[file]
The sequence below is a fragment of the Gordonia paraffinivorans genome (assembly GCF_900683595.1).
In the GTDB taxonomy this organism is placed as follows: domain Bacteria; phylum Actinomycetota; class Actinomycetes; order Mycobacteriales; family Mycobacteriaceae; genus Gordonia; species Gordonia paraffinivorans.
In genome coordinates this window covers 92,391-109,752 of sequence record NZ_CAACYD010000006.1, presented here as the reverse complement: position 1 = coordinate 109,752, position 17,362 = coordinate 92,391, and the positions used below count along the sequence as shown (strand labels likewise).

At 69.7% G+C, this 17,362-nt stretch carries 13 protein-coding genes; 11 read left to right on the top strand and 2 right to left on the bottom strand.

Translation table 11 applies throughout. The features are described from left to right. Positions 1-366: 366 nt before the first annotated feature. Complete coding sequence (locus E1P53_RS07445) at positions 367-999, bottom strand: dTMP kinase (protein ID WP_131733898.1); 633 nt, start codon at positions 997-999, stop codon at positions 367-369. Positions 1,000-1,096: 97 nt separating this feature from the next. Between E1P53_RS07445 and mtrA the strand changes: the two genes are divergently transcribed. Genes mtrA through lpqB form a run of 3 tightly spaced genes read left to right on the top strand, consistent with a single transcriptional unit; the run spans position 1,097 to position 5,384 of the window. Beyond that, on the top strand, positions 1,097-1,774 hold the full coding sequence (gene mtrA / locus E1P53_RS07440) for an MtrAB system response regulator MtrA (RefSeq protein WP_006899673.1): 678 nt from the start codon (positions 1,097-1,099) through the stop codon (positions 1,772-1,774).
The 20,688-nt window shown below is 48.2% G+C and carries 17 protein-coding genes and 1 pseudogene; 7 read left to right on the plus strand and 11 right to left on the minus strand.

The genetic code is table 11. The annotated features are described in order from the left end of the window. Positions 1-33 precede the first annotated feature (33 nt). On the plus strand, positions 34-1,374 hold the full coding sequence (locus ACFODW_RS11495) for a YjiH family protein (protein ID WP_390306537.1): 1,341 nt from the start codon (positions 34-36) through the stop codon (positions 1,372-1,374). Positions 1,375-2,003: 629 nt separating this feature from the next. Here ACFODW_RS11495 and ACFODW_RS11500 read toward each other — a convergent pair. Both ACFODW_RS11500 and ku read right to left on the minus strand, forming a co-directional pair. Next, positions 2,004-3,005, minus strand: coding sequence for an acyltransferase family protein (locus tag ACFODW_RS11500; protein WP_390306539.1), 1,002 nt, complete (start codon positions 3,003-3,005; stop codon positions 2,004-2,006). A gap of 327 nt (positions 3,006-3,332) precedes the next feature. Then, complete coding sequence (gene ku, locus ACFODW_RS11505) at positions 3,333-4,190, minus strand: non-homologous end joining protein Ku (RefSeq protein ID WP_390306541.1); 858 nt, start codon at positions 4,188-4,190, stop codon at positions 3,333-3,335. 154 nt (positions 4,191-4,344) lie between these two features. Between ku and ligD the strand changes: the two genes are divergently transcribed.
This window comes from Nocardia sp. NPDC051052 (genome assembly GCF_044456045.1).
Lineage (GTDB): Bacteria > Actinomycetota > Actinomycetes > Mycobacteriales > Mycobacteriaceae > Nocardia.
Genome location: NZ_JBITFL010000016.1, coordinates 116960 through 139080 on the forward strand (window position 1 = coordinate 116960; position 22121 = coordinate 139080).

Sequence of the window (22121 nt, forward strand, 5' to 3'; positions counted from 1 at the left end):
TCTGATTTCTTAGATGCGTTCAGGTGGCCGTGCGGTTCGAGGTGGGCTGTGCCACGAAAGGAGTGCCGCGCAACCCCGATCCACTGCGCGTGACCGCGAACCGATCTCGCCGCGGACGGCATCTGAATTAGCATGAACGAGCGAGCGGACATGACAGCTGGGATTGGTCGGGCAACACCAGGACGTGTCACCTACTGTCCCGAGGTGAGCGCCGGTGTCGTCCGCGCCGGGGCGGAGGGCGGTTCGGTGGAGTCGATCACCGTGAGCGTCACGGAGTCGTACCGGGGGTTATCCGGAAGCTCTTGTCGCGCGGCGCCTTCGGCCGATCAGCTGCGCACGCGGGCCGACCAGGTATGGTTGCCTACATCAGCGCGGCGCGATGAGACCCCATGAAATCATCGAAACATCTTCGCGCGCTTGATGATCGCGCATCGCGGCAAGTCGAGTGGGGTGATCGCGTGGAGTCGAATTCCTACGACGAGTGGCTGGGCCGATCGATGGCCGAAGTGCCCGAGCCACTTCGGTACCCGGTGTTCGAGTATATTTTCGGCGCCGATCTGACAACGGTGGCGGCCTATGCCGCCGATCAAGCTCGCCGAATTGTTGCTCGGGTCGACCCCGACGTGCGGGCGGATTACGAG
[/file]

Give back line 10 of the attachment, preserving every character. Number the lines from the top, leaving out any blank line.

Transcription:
Genome location: NZ_JBITFL010000016.1, coordinates 116960 through 139080 on the forward strand (window position 1 = coordinate 116960; position 22121 = coordinate 139080).